Sunday, September 21, 2008

Re: [HACKERS] parallel pg_restore

Andrew Dunstan <> writes:
> I am working on getting parallel pg_restore working. I'm currently
> getting all the scaffolding working, and hope to have a naive prototype
> posted within about a week.

> The major question is how to choose the restoration order so as to
> maximize efficiency both on the server and in reading the archive.

One of the first software design principles I ever learned was to
separate policy from mechanism. ISTM in this first cut you ought to
concentrate on mechanism and let the policy just be something dumb
(but coded separately from the infrastructure). We can refine it after

> Another question is what we should do if the user supplies an explicit
> order with --use-list. I'm inclined to say we should stick strictly with
> the supplied order. Or maybe that should be an option.

Hmm. I think --use-list is used more for selecting a subset of items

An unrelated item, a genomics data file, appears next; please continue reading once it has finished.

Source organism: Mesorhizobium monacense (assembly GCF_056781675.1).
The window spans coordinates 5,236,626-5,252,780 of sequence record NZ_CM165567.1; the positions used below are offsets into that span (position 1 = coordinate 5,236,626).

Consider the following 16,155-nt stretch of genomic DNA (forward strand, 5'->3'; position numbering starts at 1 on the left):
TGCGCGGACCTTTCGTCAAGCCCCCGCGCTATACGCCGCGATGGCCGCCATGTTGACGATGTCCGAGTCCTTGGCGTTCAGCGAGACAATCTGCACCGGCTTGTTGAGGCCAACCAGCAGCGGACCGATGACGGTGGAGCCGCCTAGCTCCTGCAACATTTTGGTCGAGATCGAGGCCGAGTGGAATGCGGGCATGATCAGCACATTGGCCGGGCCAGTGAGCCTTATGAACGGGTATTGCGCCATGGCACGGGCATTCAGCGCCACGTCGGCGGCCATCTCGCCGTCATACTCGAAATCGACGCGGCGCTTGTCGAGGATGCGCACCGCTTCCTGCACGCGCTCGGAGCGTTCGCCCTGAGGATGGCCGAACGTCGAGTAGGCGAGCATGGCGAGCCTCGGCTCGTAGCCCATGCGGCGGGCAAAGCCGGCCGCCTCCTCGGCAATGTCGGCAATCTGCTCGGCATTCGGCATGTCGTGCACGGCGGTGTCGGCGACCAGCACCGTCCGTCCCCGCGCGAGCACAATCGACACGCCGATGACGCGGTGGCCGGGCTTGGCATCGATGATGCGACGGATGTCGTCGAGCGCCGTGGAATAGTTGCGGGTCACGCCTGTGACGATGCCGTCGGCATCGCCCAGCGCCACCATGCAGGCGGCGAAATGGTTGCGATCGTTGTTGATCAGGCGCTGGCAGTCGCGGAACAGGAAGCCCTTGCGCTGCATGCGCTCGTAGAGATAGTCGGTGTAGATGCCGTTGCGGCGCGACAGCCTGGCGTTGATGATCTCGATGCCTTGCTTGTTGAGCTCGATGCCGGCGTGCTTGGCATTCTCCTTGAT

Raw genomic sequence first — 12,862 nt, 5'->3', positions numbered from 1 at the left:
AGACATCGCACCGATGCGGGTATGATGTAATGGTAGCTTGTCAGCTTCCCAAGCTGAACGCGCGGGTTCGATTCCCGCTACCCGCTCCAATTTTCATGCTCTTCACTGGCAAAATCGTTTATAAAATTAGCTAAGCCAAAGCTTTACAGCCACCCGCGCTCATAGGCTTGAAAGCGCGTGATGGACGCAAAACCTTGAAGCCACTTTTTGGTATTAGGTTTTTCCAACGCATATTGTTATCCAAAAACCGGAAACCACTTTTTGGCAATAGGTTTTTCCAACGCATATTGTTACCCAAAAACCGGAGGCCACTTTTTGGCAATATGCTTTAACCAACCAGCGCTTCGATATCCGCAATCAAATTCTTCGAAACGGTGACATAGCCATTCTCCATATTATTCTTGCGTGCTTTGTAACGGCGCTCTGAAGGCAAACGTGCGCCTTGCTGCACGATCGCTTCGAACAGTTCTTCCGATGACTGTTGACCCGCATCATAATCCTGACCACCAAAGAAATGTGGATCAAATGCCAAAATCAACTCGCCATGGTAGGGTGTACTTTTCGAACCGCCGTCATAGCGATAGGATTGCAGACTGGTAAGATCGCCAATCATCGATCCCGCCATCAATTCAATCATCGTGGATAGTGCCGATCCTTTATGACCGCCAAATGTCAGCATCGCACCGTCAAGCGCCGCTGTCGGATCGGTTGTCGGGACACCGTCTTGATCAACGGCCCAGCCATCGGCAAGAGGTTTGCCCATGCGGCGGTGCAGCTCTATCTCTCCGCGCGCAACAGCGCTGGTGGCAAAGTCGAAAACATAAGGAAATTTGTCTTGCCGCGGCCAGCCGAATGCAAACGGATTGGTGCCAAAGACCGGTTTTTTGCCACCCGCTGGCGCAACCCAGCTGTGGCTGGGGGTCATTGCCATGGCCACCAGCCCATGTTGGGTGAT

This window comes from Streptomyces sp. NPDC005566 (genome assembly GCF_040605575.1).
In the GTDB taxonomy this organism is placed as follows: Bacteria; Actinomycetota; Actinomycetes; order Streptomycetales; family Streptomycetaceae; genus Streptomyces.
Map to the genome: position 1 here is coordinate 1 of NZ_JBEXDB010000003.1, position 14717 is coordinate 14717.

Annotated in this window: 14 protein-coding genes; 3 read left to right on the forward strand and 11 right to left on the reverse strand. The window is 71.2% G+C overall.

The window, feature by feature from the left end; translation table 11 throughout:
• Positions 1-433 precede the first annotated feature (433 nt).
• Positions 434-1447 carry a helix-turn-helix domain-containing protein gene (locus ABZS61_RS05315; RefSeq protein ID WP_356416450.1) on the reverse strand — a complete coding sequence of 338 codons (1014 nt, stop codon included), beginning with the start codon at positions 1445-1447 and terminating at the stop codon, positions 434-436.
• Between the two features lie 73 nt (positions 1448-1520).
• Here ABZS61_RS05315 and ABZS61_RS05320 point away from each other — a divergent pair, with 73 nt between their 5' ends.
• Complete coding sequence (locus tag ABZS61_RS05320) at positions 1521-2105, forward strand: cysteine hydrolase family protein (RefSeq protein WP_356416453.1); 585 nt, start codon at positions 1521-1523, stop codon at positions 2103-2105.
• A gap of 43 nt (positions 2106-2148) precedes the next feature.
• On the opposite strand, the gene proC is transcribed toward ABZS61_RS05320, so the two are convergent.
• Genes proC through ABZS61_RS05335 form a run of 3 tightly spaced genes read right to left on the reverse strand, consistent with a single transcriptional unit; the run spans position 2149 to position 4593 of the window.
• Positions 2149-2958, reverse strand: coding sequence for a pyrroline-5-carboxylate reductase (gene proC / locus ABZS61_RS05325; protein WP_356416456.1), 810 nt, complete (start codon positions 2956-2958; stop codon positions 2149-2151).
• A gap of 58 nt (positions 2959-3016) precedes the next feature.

to restore than for forcing a nondefault restore order. Forcing the
order used to be a major purpose, but that was years ago before we
had the dependency-driven-restore-order code working. So I'd vote that
the default behavior is to still allow parallel restore when this option
is used, and we should provide an orthogonal option that disables use of
parallel restore.

You'd really want the latter anyway for some cases, ie, when you don't
want the restore trying to hog the machine. Maybe the right form for
the extra option is just a limit on how many connections to use. Set it
to one to force the exact restore order, and to other values to throttle
how much of the machine the restore tries to eat.

One problem here though is that you'd need to be sure you behave sanely
when there is a dependency chain passing through an object that's not to
be restored. The ordering of the rest of the chain still ought to honor
the dependencies I think.

regards, tom lane

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